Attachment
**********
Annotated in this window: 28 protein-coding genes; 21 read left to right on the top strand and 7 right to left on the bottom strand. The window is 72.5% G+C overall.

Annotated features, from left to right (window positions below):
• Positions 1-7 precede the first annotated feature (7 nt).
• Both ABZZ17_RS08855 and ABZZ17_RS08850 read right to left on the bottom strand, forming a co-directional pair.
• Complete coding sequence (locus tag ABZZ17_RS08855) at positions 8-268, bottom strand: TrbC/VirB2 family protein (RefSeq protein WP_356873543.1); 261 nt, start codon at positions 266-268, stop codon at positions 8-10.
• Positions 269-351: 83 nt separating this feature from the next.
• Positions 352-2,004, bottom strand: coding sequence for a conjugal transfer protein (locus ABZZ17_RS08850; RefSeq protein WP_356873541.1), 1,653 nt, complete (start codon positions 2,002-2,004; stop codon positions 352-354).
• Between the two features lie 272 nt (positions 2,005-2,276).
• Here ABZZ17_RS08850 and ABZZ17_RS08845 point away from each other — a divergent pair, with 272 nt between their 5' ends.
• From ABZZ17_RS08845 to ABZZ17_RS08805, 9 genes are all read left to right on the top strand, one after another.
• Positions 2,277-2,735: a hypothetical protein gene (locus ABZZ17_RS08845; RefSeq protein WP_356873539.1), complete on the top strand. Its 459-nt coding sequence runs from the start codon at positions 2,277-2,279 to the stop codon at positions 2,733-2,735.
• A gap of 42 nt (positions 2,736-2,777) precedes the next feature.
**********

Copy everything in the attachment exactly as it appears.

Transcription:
Annotated in this window: 28 protein-coding genes; 21 read left to right on the top strand and 7 right to left on the bottom strand. The window is 72.5% G+C overall.

Annotated features, from left to right (window positions below):
• Positions 1-7 precede the first annotated feature (7 nt).
• Both ABZZ17_RS08855 and ABZZ17_RS08850 read right to left on the bottom strand, forming a co-directional pair.
• Complete coding sequence (locus tag ABZZ17_RS08855) at positions 8-268, bottom strand: TrbC/VirB2 family protein (RefSeq protein WP_356873543.1); 261 nt, start codon at positions 266-268, stop codon at positions 8-10.
• Positions 269-351: 83 nt separating this feature from the next.
• Positions 352-2,004, bottom strand: coding sequence for a conjugal transfer protein (locus ABZZ17_RS08850; RefSeq protein WP_356873541.1), 1,653 nt, complete (start codon positions 2,002-2,004; stop codon positions 352-354).
• Between the two features lie 272 nt (positions 2,005-2,276).
• Here ABZZ17_RS08850 and ABZZ17_RS08845 point away from each other — a divergent pair, with 272 nt between their 5' ends.
• From ABZZ17_RS08845 to ABZZ17_RS08805, 9 genes are all read left to right on the top strand, one after another.
• Positions 2,277-2,735: a hypothetical protein gene (locus ABZZ17_RS08845; RefSeq protein WP_356873539.1), complete on the top strand. Its 459-nt coding sequence runs from the start codon at positions 2,277-2,279 to the stop codon at positions 2,733-2,735.
• A gap of 42 nt (positions 2,736-2,777) precedes the next feature.